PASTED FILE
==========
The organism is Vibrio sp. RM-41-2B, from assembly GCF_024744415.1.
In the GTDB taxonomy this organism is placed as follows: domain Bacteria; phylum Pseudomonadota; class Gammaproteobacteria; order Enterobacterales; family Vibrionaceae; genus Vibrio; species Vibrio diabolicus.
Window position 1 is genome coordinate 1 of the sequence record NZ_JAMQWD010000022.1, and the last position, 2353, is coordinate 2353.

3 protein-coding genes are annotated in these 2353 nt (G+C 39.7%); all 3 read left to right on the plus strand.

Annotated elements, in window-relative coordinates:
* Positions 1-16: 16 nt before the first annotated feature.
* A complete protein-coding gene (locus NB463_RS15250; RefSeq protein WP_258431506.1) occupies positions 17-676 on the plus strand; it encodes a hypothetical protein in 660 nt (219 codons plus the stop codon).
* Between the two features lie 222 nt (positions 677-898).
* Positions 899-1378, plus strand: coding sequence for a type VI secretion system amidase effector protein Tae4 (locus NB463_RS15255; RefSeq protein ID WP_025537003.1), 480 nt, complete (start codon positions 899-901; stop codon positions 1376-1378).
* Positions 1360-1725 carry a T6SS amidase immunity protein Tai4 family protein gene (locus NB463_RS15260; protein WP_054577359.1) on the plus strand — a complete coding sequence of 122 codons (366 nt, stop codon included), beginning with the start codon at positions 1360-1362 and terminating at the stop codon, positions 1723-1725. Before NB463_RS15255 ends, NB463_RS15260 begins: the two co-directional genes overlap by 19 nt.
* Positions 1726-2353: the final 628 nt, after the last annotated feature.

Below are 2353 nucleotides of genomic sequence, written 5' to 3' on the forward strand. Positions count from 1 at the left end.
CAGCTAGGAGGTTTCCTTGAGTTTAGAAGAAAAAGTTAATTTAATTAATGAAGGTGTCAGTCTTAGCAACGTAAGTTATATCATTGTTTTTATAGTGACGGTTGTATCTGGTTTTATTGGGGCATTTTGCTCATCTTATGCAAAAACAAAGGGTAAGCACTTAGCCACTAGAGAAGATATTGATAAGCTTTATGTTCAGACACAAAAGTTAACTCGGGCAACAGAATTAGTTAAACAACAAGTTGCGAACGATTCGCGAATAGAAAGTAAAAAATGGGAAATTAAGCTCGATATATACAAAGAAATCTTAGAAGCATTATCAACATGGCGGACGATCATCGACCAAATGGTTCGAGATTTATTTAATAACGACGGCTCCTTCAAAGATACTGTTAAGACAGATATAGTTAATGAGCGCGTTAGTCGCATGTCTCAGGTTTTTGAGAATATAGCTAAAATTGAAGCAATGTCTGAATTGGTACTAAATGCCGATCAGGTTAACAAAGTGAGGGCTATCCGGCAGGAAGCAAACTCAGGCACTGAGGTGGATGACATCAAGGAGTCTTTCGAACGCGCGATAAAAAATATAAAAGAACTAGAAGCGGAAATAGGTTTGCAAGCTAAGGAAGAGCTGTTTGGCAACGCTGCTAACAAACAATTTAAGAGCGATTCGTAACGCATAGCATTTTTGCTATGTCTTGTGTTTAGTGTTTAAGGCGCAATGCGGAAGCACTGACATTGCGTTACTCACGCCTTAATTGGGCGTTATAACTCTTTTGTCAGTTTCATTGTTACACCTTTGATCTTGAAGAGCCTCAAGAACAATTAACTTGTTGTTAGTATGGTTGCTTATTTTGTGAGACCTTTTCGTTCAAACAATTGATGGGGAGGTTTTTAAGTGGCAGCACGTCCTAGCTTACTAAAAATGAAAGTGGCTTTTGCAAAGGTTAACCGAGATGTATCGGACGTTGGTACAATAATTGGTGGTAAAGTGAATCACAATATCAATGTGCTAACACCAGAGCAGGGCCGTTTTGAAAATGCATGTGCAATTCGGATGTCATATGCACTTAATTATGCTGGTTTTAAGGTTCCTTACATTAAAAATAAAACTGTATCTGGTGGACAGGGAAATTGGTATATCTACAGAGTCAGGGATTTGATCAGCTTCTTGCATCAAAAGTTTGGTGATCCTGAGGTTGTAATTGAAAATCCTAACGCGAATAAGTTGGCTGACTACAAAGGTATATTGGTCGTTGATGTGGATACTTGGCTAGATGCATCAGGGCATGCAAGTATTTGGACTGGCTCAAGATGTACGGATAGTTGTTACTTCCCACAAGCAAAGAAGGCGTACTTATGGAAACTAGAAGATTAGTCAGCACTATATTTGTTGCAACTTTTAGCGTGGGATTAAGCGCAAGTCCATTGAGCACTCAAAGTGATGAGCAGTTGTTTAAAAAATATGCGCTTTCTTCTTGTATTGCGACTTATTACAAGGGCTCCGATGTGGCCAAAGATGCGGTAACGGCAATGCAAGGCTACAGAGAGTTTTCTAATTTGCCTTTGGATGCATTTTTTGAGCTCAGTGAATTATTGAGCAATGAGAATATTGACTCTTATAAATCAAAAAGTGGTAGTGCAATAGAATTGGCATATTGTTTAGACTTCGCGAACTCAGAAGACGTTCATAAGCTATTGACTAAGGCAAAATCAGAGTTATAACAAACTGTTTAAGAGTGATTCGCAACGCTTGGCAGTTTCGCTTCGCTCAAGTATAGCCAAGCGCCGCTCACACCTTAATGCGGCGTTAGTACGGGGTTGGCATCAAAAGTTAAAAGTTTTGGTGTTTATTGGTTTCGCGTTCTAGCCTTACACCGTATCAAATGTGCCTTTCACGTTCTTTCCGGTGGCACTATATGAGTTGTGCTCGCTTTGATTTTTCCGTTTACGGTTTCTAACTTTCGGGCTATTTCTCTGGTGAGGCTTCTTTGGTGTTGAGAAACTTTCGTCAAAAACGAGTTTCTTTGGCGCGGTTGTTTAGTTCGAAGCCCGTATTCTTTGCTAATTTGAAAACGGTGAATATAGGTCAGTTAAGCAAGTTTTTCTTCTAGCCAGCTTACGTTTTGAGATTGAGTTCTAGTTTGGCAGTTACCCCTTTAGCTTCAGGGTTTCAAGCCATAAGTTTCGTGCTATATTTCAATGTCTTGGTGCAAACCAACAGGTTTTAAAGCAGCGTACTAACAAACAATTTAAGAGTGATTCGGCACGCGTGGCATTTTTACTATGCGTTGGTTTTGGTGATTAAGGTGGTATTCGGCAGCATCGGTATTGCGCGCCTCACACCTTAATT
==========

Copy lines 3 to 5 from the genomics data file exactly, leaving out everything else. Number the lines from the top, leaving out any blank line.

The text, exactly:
Window position 1 is genome coordinate 1 of the sequence record NZ_JAMQWD010000022.1, and the last position, 2353, is coordinate 2353.

3 protein-coding genes are annotated in these 2353 nt (G+C 39.7%); all 3 read left to right on the plus strand.

Annotated elements, in window-relative coordinates: